Nostalgia reigns supreme in the United Kingdom, with three tours from acts that enjoyed heydays in the 1990s posting big Boxscore numbers — and helping U.K. promoter SJM Concerts pull in a $42 million gross in May: Spice Girls launched their Spice World – 2019 Tour on May 24 in Dublin and grossed over $23.6 million in just four performances through May 31; Manchester, England, group Take That brought in a $13.4 million haul from eight shows; and the Gods of Rap tour — led by legendary hip-hop forebears Wu-Tang Clan, Public Enemy and De La Soul — sold over 95,000 tickets throughout the United Kingdom for a total gross of $7.6 million. The assembly of some of rap’s most influential acts was the passion project of SJM Concerts promoter Chris Wareing, who discusses how the tour package came together and why fans can’t let go of the ’90s.
Where did the idea for Gods of Rap come from?
During the summer of 2018, I was out pushing my then-newborn son in his pram while listening to a playlist of] Wu-Tang Clan, Public Enemy, De La Soul, Jurassic 5, Gang Starr and a few others. I thought, “Imagine if three or four of these acts played on the same bill.” Straight away I put artwork together, along with a first draft of the Gods of Rap logo. As soon as I saw the art, I knew I had to make this tour happen. It would be impossible to not get excited on first look. I sent the idea over to the Clan’s agent. Initially the tour was three U.K. dates, but we eventually ended up at 11 shows across Europe with the help of Cameron Kaiser from Creative Artists Agency. I copyrighted and trademarked the name, logo and likeness before any offers were sent.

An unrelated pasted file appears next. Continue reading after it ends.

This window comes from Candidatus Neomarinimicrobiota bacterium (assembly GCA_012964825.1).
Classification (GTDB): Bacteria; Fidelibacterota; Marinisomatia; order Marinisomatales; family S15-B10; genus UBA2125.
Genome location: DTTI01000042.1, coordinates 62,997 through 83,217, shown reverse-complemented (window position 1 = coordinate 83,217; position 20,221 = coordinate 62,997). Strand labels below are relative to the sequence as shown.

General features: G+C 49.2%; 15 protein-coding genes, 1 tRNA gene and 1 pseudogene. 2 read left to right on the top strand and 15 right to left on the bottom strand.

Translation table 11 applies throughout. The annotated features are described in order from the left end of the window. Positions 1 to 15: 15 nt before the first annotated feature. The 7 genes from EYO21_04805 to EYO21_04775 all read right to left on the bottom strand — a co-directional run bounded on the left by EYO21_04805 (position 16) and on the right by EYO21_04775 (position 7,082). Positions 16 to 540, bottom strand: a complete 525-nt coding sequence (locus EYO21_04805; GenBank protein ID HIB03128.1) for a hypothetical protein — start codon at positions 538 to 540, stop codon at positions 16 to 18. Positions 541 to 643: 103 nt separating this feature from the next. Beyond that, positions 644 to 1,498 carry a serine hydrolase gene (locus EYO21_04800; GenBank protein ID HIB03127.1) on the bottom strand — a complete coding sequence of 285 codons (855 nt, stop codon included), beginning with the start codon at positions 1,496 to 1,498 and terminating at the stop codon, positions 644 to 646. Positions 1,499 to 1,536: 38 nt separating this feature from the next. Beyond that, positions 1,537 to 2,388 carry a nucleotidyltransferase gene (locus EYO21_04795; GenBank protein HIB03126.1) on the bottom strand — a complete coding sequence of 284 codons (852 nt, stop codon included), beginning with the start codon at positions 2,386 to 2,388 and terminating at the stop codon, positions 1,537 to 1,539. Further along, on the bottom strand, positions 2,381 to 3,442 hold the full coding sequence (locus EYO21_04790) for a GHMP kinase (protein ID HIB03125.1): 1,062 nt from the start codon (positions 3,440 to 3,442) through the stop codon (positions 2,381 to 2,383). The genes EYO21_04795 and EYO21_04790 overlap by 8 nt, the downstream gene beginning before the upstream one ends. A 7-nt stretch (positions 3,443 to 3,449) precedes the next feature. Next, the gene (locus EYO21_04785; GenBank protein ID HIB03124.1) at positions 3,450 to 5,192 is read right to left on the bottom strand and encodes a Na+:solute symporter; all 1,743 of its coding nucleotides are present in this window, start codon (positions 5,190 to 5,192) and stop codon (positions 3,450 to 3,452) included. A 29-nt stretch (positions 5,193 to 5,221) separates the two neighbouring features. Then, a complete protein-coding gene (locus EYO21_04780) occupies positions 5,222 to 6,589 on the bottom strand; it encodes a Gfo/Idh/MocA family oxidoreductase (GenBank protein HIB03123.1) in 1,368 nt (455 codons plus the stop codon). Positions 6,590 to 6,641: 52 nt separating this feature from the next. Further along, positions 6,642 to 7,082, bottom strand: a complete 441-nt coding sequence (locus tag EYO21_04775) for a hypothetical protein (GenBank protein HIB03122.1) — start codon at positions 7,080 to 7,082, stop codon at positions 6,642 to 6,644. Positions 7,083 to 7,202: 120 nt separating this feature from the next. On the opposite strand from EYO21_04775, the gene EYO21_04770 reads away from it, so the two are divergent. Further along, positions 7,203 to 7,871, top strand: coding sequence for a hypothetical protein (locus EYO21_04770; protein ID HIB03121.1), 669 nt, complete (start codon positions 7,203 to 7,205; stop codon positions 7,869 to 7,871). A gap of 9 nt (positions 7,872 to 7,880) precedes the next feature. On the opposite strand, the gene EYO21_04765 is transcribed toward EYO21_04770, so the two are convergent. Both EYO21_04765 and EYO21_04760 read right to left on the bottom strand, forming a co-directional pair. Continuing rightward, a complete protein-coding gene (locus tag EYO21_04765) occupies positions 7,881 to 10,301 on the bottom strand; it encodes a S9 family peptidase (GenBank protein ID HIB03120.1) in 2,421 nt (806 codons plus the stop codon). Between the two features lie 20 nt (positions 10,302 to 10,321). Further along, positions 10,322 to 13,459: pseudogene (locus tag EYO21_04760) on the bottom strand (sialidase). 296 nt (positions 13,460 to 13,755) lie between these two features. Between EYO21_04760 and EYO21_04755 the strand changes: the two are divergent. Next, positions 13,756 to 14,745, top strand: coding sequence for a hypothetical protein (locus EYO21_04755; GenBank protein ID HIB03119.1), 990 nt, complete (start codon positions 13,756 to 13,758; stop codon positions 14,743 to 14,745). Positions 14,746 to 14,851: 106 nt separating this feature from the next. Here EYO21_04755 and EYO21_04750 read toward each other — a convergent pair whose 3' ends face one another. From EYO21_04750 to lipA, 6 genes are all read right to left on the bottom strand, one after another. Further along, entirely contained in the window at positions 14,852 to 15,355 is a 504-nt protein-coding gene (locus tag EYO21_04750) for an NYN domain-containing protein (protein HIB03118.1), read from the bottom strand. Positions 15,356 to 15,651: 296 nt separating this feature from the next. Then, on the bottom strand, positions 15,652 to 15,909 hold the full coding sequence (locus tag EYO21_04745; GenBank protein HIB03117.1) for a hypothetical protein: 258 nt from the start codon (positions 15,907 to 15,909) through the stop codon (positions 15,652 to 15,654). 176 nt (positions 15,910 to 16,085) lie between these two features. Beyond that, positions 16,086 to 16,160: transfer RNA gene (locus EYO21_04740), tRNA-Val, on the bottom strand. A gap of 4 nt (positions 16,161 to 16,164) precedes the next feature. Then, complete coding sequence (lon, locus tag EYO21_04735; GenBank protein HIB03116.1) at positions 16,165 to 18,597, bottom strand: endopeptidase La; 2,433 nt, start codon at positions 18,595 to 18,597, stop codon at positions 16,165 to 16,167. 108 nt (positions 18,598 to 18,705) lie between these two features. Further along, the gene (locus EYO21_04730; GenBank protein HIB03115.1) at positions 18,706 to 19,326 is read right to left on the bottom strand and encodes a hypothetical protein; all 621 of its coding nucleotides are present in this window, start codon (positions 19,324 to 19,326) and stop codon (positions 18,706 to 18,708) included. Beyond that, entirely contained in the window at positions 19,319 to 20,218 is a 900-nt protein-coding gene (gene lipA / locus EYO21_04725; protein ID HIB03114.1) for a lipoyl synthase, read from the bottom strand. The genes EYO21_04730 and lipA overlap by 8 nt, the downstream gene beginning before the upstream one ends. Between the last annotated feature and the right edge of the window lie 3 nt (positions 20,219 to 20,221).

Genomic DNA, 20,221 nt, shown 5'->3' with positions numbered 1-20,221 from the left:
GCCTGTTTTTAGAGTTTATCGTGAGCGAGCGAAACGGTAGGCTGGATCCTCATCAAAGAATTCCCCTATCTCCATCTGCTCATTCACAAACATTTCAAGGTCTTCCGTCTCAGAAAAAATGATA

How did you know there would be a market for this kind of tour?
I live hip-hop. I am an encyclopedia of the genre, so it was easy for me to spot both a void and a demand for both Gods of Rap as a tour and a brand. We have three of the most notorious groups in the world, held down by the legendary DJ Premier and backed by a fantastic production. For any fan of rap music, this is a must-see show and gives incredible value for the money. The shows have done fantastic business, and the Gods of Rap merchandise line is selling at an alarming rate, which illustrates a thirst for the brand. Gods of Rap will continue full steam ahead with Gods of Rap II and III already in the works, as well as a lot of interest in Gods of Rap as a brand.
SJM has recently promoted shows for Take That, Gods of Rap and the Spice Girls. Is it just nostalgia in the air?
In terms of Gods of Rap, these artists are still hugely relevant — they have been and will continue to shape the landscape for music. It’s edgy, it’s raw, it’s rude — it’s exactly the trend we are seeing right now. Public Enemy carry a huge political message, which I don’t think has ever been so important with the state of politics right now. It’s imperative for me to allow them to build on their legacy, rather than detract from it with subpar touring.